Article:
Exhausted Teachers to Energetic Teachers…How To Make the Transition

I clearly recall a professional development session that I once attended in which the presenter showed an image of a disheveled teacher with his hair all a mess, shirt half untucked, sweat dripping from the forehead, and a pure look of exhaustion on his face. The presenter asked the audience of teachers to raise their hand if they have ever felt like this at the end of a school day. Needless to say, the majority of the hands in the room shot up immediately. He then followed it up with an image of a very well-kept teacher with a huge smile who was kicking his heels as he walked down the school hallway. The presenter continued by saying that at the end of the school day, it is the teachers who leave feeling completely exhausted while the students leave with enormous amounts of energy. This is because the teachers do so much of the work all day long! How can we turn the tables so that the students leave completely exhausted while the teachers are full of energy? One way to begin this transition is to involve the students as active participants in their own learning throughout the assessment process.

In the book Seven Strategies of Assessment for Learning by Jan Chappuis, the author provides a framework of seven strategies that apply high-impact formative assessment actions across disciplines and content standards (p. 10). These seven strategies provide direction to help students reflect on their own learning process in order to answer the following questions:

Where am I going?

Where am I now?

How can I close the gap?

To answer the question Where am I going?, two strategies need to be utilized.

Strategy 1: Provide a Clear and Understandable Vision of the Learning Target

Giving students a vision of their learning destination will help them stay on the right track and check-in on their learning.

Strategy 2: Use Examples and Models of Strong and Weak Work

Help students sort through what is quality work and what is not quality work by using strong and weak models from anonymous student work. This lets students “see” what their ultimate destination looks like.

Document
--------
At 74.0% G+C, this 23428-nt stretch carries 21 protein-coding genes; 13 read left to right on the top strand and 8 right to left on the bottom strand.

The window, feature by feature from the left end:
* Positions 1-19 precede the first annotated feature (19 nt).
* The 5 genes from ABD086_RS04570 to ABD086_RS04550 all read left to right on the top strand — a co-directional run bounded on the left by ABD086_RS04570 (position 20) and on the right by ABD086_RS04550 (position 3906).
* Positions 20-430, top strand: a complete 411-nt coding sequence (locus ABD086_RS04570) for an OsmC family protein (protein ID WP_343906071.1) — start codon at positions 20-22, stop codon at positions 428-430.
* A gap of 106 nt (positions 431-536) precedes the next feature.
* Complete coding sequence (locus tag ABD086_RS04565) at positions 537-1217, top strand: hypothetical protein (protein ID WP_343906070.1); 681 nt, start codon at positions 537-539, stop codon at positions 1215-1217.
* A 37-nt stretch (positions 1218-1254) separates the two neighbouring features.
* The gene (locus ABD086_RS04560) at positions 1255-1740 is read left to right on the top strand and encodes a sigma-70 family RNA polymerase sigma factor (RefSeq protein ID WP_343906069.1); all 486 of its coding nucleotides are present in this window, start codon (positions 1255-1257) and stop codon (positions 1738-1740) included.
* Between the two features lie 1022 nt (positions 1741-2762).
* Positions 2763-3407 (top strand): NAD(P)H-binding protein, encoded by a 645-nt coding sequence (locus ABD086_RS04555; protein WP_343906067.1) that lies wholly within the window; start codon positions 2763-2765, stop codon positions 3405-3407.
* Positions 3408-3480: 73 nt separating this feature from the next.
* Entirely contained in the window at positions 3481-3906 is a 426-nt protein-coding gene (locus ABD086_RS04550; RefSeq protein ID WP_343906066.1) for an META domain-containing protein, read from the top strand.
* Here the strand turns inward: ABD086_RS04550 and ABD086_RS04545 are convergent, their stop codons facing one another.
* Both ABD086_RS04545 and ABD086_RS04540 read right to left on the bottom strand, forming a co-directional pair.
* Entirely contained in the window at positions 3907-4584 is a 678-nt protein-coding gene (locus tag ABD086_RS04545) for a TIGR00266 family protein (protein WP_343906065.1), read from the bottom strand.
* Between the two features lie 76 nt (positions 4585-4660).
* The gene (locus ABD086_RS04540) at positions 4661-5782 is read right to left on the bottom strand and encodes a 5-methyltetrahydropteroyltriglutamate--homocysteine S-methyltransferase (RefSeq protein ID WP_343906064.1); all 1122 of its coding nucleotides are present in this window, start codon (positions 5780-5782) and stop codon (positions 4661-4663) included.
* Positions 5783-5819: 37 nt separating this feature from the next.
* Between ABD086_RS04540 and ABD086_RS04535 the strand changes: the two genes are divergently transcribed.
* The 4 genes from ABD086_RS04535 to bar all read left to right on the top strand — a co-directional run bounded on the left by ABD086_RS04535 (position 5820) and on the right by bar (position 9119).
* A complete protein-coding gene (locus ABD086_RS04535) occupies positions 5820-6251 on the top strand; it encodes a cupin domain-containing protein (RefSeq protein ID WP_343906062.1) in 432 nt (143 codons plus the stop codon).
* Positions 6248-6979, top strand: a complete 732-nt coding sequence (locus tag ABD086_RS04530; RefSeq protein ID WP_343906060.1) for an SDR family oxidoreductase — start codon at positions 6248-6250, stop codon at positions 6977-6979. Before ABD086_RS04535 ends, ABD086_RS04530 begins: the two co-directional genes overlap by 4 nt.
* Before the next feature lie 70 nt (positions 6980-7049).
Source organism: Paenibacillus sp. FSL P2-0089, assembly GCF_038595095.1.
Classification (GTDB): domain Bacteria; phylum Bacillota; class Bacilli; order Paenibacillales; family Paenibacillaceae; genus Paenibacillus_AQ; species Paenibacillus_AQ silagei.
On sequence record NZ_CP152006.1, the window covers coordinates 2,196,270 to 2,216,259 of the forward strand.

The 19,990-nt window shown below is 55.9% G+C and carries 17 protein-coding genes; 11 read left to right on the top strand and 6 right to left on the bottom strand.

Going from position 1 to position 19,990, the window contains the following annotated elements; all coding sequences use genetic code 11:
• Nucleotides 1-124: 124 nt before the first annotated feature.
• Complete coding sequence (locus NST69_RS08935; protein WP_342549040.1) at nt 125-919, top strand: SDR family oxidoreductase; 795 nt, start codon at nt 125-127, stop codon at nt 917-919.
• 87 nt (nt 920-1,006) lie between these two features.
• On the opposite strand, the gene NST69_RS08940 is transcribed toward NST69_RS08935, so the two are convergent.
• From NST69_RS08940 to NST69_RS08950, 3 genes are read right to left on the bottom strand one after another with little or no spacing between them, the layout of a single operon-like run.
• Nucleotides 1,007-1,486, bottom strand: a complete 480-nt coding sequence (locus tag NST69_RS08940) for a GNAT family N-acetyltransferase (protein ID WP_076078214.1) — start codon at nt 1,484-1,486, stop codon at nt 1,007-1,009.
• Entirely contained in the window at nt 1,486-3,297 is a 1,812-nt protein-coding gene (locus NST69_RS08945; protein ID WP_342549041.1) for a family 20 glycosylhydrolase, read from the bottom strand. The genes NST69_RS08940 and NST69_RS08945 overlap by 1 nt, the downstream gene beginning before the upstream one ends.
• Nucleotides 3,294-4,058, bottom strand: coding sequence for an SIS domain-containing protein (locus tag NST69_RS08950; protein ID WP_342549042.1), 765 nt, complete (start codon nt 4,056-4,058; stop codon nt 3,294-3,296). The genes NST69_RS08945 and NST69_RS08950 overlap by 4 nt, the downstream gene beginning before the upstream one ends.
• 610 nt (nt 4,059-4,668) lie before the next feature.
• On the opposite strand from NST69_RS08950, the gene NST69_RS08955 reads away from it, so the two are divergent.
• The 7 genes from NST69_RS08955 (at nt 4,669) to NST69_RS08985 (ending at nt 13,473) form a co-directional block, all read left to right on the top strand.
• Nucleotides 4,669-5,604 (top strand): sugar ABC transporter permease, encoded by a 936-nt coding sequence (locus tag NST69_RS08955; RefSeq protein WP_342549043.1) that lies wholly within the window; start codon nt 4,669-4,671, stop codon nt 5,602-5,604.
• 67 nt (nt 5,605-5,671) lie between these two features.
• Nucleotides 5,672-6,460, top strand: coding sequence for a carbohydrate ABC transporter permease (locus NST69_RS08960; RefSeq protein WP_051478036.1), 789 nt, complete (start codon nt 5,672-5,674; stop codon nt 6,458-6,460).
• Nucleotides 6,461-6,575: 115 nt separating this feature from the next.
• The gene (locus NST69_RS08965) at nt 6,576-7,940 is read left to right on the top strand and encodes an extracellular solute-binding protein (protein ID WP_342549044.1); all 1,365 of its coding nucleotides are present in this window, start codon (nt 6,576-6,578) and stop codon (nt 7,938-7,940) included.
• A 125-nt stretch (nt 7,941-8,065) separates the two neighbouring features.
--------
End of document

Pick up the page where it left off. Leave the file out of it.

To answer the question Where am I now?, two strategies need to be utilized.

Strategy 3: Offer Regular Descriptive Feedback During the Learning

Effective feedback identifies student strengths and weaknesses with respect to the specific learning target(s) they are trying to achieve. Students also need to be given opportunities to act on that feedback to improve their work. This allows students to grow with guidance before being expected to achieve mastery.

Strategy 4: Teach Students to Self-Assess and Set Goals for Next Steps

This is the point in which the ownership of the learning is transferred to the student. When students are taught to self-assess and set goals, they are taught to provide their own feedback.

To answer the question How can I close the gap?, three strategies need to be utilized.

Strategy 5: Use Evidence of Student Learning Needs to Determine Next Steps in Teaching

During this strategy, a feedback loop is incorporated into the teaching cycle. After the lesson has been delivered and students have responded to the feedback, teachers determine further learning needs.

Strategy 6: Design Focused Instruction, Followed by Practice with Feedback

This strategy involves addressing specific misconceptions or problems identified in Strategy 5 by narrowing the focus of the lesson. Students are then given opportunities to revise their work based on focused feedback.

Strategy 7: Provide Opportunities for Students to Track, Reflect On, and Share Their Learning Progress

By reflecting on their learning, students will deepen their understanding and will remember it longer. Sharing their progress will help them develop a deeper commitment to making progress.

To learn more about these Seven Strategies of Assessment for Learning by Jan Chappuis and how to effectively implement the strategies as part of the teaching routine, I highly recommend purchasing the book. Not only will the students take more ownership of their learning and show improved academic achievement, but teachers will appreciate the new-found energy that they now have from involving students in the assessment process!

-Michelle Jacobsen